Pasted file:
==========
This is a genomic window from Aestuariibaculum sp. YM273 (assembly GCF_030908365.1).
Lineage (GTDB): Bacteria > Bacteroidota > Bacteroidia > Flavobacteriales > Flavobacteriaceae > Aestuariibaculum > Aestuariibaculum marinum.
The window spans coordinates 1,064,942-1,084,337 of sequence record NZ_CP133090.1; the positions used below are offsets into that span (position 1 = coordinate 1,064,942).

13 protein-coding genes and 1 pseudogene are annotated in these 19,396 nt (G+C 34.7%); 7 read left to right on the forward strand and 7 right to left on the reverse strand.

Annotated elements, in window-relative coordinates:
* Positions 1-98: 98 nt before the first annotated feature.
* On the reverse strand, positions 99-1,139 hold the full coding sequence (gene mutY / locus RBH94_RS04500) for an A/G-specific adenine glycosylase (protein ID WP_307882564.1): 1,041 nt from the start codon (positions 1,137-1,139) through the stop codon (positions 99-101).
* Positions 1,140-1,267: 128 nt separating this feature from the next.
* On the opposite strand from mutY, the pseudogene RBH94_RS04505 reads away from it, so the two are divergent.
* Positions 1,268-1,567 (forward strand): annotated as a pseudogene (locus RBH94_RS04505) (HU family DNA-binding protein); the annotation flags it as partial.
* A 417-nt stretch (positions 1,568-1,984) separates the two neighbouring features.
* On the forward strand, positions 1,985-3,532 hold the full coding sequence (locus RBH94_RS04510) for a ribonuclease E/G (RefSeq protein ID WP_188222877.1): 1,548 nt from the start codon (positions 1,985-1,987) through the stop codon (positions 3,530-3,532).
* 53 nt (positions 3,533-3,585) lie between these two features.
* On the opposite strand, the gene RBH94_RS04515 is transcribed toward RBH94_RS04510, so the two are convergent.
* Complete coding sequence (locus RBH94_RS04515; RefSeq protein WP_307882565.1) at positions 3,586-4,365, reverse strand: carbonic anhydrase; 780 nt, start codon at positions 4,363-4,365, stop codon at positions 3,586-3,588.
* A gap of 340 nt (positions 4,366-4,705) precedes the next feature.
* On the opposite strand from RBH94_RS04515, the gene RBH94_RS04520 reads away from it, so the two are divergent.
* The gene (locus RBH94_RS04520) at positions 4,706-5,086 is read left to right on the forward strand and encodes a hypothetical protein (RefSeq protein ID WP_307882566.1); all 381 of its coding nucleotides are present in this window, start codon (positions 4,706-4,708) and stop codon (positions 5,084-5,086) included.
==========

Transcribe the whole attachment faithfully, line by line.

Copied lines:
This is a genomic window from Aestuariibaculum sp. YM273 (assembly GCF_030908365.1).
Lineage (GTDB): Bacteria > Bacteroidota > Bacteroidia > Flavobacteriales > Flavobacteriaceae > Aestuariibaculum > Aestuariibaculum marinum.
The window spans coordinates 1,064,942-1,084,337 of sequence record NZ_CP133090.1; the positions used below are offsets into that span (position 1 = coordinate 1,064,942).

13 protein-coding genes and 1 pseudogene are annotated in these 19,396 nt (G+C 34.7%); 7 read left to right on the forward strand and 7 right to left on the reverse strand.

Annotated elements, in window-relative coordinates:
* Positions 1-98: 98 nt before the first annotated feature.
* On the reverse strand, positions 99-1,139 hold the full coding sequence (gene mutY / locus RBH94_RS04500) for an A/G-specific adenine glycosylase (protein ID WP_307882564.1): 1,041 nt from the start codon (positions 1,137-1,139) through the stop codon (positions 99-101).
* Positions 1,140-1,267: 128 nt separating this feature from the next.
* On the opposite strand from mutY, the pseudogene RBH94_RS04505 reads away from it, so the two are divergent.
* Positions 1,268-1,567 (forward strand): annotated as a pseudogene (locus RBH94_RS04505) (HU family DNA-binding protein); the annotation flags it as partial.
* A 417-nt stretch (positions 1,568-1,984) separates the two neighbouring features.
* On the forward strand, positions 1,985-3,532 hold the full coding sequence (locus RBH94_RS04510) for a ribonuclease E/G (RefSeq protein ID WP_188222877.1): 1,548 nt from the start codon (positions 1,985-1,987) through the stop codon (positions 3,530-3,532).
* 53 nt (positions 3,533-3,585) lie between these two features.
* On the opposite strand, the gene RBH94_RS04515 is transcribed toward RBH94_RS04510, so the two are convergent.
* Complete coding sequence (locus RBH94_RS04515; RefSeq protein WP_307882565.1) at positions 3,586-4,365, reverse strand: carbonic anhydrase; 780 nt, start codon at positions 4,363-4,365, stop codon at positions 3,586-3,588.
* A gap of 340 nt (positions 4,366-4,705) precedes the next feature.
* On the opposite strand from RBH94_RS04515, the gene RBH94_RS04520 reads away from it, so the two are divergent.
* The gene (locus RBH94_RS04520) at positions 4,706-5,086 is read left to right on the forward strand and encodes a hypothetical protein (RefSeq protein ID WP_307882566.1); all 381 of its coding nucleotides are present in this window, start codon (positions 4,706-4,708) and stop codon (positions 5,084-5,086) included.